Él siempre quiso ser militar. Yo le insistí nomás para que estudie algo. Pero luego de lo que sucedió desistió totalmente.
He always wanted to be a soldier. I pushed for him to just study anything. But after what happened, he quit all together.
However, both Éver and Christian aren't going to give up this fight. Not now. Not in the middle of their journey, they say, not even after getting to know the fury of the river. Migrating to Vallemí, perhaps to Concepción or another area to avoid the risk of the daily boat trip is not an alternative that either one of them will consider. They are stopped by their jobs, their families, their connection and commitment to a community that has other shortcomings, like its lack of hospitals and navegable roads. Christian said:
Si me voy a estudiar a otro lado, fácilmente me voy a acostumbrar al ambiente y ya no voy a querer volver a Casado. Y si no hay profesionales dentro de la comunidad nunca va a haber una universidad.
If I leave and study somewhere else, I'll easily get used to that environment and I won't want to come back to Casado. And if there aren't professionals in the community, there will never be a university.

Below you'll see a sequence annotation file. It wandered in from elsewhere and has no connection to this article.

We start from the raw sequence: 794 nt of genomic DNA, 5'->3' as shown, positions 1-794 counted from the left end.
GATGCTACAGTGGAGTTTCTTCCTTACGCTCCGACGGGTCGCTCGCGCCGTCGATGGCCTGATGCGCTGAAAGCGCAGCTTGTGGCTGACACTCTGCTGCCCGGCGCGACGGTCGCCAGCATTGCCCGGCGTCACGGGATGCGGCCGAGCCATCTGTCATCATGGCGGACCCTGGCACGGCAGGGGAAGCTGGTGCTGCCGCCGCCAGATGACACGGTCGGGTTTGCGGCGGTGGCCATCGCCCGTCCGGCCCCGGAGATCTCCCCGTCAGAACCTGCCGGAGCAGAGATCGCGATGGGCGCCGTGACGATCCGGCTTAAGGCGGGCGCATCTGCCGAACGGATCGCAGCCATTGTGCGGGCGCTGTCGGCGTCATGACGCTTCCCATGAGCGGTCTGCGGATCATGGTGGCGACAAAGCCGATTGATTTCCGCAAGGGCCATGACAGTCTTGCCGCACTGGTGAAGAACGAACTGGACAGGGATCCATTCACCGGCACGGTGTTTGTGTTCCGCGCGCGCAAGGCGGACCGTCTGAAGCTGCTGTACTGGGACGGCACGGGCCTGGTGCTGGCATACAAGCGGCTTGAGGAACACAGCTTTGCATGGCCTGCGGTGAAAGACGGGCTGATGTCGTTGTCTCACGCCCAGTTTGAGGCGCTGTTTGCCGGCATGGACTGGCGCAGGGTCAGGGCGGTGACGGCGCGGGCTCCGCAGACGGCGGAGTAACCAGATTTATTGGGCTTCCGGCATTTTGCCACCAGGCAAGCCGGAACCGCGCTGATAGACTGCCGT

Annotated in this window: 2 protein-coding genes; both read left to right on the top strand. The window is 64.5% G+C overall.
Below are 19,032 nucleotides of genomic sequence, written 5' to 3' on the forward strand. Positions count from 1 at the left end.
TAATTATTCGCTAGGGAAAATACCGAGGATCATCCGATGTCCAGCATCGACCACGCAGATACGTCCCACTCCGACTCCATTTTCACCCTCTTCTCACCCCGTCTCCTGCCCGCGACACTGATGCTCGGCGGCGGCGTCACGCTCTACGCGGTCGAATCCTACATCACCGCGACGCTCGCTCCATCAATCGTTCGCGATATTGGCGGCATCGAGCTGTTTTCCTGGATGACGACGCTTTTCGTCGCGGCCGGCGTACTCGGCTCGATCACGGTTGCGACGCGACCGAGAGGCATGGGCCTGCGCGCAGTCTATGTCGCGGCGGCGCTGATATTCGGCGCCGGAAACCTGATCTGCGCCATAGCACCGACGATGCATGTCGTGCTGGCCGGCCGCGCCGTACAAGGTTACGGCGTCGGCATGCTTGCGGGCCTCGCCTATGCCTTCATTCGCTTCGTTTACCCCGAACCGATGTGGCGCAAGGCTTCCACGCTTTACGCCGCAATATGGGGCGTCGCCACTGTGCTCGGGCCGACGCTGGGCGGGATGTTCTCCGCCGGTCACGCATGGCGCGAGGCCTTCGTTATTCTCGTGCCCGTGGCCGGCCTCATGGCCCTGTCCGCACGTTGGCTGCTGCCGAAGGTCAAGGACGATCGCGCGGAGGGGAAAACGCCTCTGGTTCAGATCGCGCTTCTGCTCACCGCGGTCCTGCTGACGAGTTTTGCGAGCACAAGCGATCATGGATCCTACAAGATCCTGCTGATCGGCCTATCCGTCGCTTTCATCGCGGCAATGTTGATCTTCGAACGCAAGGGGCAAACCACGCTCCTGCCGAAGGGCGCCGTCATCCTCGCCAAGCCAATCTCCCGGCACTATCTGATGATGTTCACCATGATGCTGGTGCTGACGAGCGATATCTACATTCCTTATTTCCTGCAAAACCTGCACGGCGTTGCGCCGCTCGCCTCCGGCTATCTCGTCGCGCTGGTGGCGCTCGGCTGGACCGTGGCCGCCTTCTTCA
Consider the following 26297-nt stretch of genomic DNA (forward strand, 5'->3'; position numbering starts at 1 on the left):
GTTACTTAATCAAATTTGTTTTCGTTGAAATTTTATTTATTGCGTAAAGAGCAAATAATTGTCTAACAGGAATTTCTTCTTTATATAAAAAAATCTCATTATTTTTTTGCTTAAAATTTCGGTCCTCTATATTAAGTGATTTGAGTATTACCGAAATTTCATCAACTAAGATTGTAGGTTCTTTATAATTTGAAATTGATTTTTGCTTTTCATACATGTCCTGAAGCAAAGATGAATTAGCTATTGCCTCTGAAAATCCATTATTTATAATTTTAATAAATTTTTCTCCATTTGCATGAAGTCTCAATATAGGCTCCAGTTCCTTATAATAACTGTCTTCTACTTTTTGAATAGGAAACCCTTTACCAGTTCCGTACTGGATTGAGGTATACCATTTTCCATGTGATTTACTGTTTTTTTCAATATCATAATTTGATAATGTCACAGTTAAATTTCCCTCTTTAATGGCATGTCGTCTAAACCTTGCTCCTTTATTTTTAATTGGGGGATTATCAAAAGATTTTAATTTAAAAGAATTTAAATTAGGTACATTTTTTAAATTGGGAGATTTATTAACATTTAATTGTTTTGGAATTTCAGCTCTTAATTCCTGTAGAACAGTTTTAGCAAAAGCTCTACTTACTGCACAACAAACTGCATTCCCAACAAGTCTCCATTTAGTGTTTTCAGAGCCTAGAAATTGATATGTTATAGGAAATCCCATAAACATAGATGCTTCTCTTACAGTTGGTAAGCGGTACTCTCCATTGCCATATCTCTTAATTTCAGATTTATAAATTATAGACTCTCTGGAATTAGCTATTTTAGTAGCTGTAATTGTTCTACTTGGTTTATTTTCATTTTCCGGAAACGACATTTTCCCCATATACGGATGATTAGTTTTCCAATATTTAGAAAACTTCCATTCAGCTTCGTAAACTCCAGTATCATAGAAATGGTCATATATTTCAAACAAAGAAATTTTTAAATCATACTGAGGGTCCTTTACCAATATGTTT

He not only thinks of his own future, but also the future of his children James and Jonás. “The authorities in the capital need to start looking over here. From those big buildings they definitely can't see that the Chaco doesn't have anything. Those buildings are blocking their view. They need to go a little farther up and look towards our region,” he said.
He is referring to to the shiny buildings that make up the landscape of the “new economic center in Asunción” as it is called in the capital, where skyscrapers grow at the pace of the real estate boom. This is a parallel universe for Christian, one in which “you get on a bus with air conditioning and you travel peacefully, you even have time to think why someone else is driving,” he said with a smile that stands in contrast to the tough life in the Paraguayan Chaco. Where he lives, the year is divided into a rainy season and a season of drought. When the earth isn't dry and cracked, it's the isolation caused by the lack of roads that drowns you.
Seven years ago, travelling from Asunción to Puerto Casado on rainy days took 36 hours, maybe 48. You had to go by bus until the port in Concepción, little more than 400 kilometers from the capital. Later, you had to take the Aquidabán, a boat that left port once a week for Vallemí. The new route that connects Concepción with Vallemí allows people to take a daily bus from the capital and arrive to their destination in nine hours, or vise versa. Christian, for example, makes the trip every time Jonás and James need to go to the pediatrician. Thus he reflected:
Envidio las oportunidades que se tienen al otro lado del río. Para nosotros, ese es otro mundo.
I envy the opportunities they have on the the other side of the river. For us, this is another world.